The Odd One In Autistica

What is it like being a conservative autistic in the autism community? For my first post here in Autism Awareness and Acceptance month, I have decided to write about my place in the autism community as an autistic conservative. I have had a lot of things happening within the autism community these last 6 months since I went out campaigning with my objective. I proudly showed off my autistic conservative ideas and made sure that people saw me for what I am.

Autistic people do not get that much involved in politics because they tend to be introverts and socially awkward, which means that they struggle to get in there with the action. A large number of them experience anxiety and mental exhaustion from working in demanding areas that deal with people. Like talking and communicating with constituents in a civil manner that may require masking autistic traits in order to be effective servants of the people.

But I don’t need to mask my autism to be an effective party activist or political campaigner. I am able to show my usefulness through learning how to interact and converse with them by shadowing my fellow canvassers. I studied how they interact with the public and used that to approach people and converse with them about problems in their area and suggestions to put to our party manifesto. Observing them made me a fluent speaker and even though I lose the train of thought sometimes, I am able to send out positive vibes and aspirational messages.

How do the public respond when they hear about autistic conservativism? Well it’s very mixed but most of the times it’s astonishing. The people I speak to find my ideas interesting even if they are not politically the same as me. In the 2019 snap election I canvassed in Dagenham and I met this mother to an autistic boy at her home and she was ecstatic about my work and how I engaged in front line politics as an out and open proud autistic. Especially as a Tory. It was a great to see someone who was optimistic about me. She realised that there is hope for autism in Britain.

Some people however are quite pessimistic or just downright patronising. While handing out leaflets in Gidea Park there was this man who got talking to us about his voting intentions. He was a teacher and I told him about my aspirations to reform the job market and fight the right of self determination for autistics. He just dismissed them and said ‘you ain’t gonna do that, waste of time’. He just kept digging up dirt and pointing out imperfections about me and my party like an obnoxious fact checker. He was even in denial about prejudices in Labour after I pointed out how they denied me as an autistic any opportunities and put other groups they prefer first.

My fellow autistics however are mostly hostile to my advocacy style. The insist that I and all other autistics follow a one party autism policy similar in nature to an authoritarian cult. The autism community that I know has become twisted by a hostile leftist inspired dogma that expects all it’s members to promote victimhood. This is identity politics at its finest. Autistic blogger Katy of invisible I talks about this from her own perspective.

My autistic conservativism however isn’t identitarian, its an objectivist movement. Its about being a singular individual within a group as your own heroic being and having the freedom to pursue your own happiness. I don’t believe that identity groups should have the right to dictate the liberties of others so that they have a majority stake in civil rights laws or insist on the use of language to appease autistics. It leads to segregation and drives communities into isolation and eventually more prejudice.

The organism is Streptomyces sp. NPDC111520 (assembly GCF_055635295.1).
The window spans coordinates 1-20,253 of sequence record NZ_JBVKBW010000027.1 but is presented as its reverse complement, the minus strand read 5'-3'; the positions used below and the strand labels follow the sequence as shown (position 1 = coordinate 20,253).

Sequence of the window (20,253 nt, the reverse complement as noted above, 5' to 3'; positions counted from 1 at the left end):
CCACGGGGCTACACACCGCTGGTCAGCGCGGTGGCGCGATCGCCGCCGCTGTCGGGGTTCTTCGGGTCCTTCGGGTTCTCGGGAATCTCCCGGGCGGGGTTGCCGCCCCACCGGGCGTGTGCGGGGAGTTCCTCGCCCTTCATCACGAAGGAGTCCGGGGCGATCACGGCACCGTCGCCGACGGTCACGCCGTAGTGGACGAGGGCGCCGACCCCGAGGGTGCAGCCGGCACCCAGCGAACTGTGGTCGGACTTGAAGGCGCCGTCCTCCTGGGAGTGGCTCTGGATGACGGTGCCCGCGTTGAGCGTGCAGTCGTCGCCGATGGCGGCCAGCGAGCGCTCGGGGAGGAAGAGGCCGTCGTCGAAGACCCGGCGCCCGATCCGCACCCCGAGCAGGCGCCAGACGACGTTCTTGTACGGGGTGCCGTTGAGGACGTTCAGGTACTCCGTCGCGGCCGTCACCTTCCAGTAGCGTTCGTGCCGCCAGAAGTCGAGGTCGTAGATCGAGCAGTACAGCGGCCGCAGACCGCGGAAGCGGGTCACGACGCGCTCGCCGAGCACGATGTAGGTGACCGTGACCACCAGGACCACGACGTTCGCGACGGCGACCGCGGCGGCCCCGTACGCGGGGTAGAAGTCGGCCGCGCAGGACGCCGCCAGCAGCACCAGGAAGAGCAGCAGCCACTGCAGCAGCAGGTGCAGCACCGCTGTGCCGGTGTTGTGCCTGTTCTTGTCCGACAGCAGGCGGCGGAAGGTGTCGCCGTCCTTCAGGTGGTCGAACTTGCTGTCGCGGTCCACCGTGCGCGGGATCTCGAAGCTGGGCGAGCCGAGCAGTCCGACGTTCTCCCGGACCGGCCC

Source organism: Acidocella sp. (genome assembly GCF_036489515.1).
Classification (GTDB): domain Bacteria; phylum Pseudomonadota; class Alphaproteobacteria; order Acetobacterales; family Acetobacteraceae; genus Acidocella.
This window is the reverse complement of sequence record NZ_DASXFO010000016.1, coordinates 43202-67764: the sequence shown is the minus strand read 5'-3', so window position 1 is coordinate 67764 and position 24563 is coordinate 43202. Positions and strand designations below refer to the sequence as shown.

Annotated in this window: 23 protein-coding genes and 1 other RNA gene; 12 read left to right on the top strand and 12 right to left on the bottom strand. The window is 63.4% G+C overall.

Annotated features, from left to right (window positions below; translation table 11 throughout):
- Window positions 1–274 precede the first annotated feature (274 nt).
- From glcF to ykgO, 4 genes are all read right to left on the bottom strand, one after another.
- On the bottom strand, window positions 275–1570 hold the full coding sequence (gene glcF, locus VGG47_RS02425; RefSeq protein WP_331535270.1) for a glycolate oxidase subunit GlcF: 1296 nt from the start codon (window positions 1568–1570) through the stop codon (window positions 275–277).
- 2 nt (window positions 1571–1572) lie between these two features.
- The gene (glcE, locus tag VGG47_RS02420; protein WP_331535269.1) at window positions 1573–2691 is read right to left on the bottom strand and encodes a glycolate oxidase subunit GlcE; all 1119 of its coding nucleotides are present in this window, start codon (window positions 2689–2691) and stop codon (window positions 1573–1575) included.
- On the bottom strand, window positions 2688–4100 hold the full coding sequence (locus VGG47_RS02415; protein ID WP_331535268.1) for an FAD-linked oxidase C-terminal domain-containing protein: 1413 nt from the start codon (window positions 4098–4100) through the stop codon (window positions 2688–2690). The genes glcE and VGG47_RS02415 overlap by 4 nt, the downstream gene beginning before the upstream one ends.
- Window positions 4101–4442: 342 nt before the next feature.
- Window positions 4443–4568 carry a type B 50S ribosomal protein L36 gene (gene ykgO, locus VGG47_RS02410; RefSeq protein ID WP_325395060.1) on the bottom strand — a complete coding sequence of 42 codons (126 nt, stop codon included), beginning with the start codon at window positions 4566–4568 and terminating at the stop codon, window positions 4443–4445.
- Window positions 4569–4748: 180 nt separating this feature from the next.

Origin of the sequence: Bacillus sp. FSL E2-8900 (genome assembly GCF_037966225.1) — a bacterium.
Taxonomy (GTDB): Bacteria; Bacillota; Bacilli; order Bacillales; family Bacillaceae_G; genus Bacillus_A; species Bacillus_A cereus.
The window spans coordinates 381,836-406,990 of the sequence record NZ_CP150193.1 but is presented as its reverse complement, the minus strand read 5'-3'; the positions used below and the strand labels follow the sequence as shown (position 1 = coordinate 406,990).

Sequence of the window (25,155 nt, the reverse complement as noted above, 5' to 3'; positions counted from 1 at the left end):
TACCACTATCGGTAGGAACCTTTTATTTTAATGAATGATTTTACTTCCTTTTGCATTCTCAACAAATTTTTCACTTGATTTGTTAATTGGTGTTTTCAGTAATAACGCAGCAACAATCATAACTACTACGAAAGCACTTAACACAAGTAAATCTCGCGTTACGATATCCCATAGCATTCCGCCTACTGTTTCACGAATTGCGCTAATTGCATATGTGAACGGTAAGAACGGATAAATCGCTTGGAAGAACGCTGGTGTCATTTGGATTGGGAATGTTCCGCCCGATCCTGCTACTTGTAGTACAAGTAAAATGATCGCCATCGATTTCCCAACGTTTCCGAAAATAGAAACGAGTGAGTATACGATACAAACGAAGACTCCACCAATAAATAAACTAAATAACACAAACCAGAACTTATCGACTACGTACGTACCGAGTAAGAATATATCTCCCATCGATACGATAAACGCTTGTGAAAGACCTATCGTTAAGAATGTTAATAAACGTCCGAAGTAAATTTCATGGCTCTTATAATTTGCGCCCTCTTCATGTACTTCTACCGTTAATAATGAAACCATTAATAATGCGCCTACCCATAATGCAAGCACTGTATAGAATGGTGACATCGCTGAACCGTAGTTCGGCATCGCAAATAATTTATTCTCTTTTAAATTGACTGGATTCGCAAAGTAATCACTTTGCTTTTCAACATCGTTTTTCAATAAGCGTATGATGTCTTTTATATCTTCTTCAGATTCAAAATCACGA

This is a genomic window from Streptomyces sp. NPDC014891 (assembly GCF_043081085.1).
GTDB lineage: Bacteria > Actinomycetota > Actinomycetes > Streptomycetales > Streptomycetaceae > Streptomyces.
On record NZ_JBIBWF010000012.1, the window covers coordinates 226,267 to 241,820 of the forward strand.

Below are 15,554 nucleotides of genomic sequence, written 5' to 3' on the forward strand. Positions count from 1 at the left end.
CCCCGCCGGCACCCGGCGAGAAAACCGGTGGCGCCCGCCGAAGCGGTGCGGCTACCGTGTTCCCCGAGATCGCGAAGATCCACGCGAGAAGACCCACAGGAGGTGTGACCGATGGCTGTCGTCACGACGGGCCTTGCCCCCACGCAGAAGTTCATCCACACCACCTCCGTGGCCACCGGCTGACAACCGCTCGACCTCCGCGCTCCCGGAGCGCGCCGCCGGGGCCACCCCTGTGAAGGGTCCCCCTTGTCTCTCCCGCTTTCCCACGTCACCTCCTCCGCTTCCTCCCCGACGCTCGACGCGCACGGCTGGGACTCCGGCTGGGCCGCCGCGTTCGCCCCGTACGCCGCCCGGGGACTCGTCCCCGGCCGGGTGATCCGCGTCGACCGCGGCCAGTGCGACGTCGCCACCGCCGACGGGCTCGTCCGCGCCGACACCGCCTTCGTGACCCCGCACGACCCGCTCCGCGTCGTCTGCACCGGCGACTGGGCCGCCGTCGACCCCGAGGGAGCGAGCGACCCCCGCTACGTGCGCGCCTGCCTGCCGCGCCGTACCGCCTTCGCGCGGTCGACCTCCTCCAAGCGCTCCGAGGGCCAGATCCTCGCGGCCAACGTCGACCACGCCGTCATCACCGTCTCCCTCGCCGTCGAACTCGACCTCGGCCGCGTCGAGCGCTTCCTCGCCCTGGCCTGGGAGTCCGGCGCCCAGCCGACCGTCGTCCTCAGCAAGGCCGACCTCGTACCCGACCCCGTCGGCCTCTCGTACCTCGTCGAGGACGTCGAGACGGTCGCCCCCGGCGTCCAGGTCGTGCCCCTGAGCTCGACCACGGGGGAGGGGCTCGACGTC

This obnoxious and neurotic attitude to promoting autism from the community undermines the civil liberties of autistic people and I find it really irritating. This is why I don’t fight or stand in solidarity with other autistics. I’m trying to stay positive and get people to value autistic people, and yet the community finds ways to resist integration and spit bile at their allies and the hands that feed them.

In December 2019 I shared a story with this autism group that I am a member of about my support for the Conservatives. The responses were hysterical and vile. One of them made derogatory remarks about my ‘straight white male’ persona insinuating a stereotype that explains my political choices. That’s funny because these people like to eliminate labels on people and not use ‘gendered language’. One of them had the cheek to say to me ‘you will go into a gas chamber being told its a shower’. I’ve seen more examples in Labour of eugenics and racism like the bullying of Jewish people out of the party and using disabled as props instead of people in their activism.

However I do get some credit from people who are politically different from me and have the decency to respect diversity of thought. I met with the Labour candidate for Romford Angelina Leatherburrow and she has an autistic daughter. Angelina was glad to see an autistic person in front line politics and that I actively engage with the voters instead of working from the office. I find it comforting to know that some socialists and liberals have aspirational dreams for the disabled. But when I get criticised its unfair to judge and dictate what disabled people should have in welfare benefits and leave them abandoned to the system.

3 comments

  1. As an autistic conservative I can relate to this in many ways. In the United States, conservatism is being suppressed, while autism awareness has increased quite a bit. I have many autistic friends and acquaintances, but most of them lean left politically. It’s nice to know that I’m not the only autistic conservative out there. Keep up the good work, Charlie.

    Liked by 2 people

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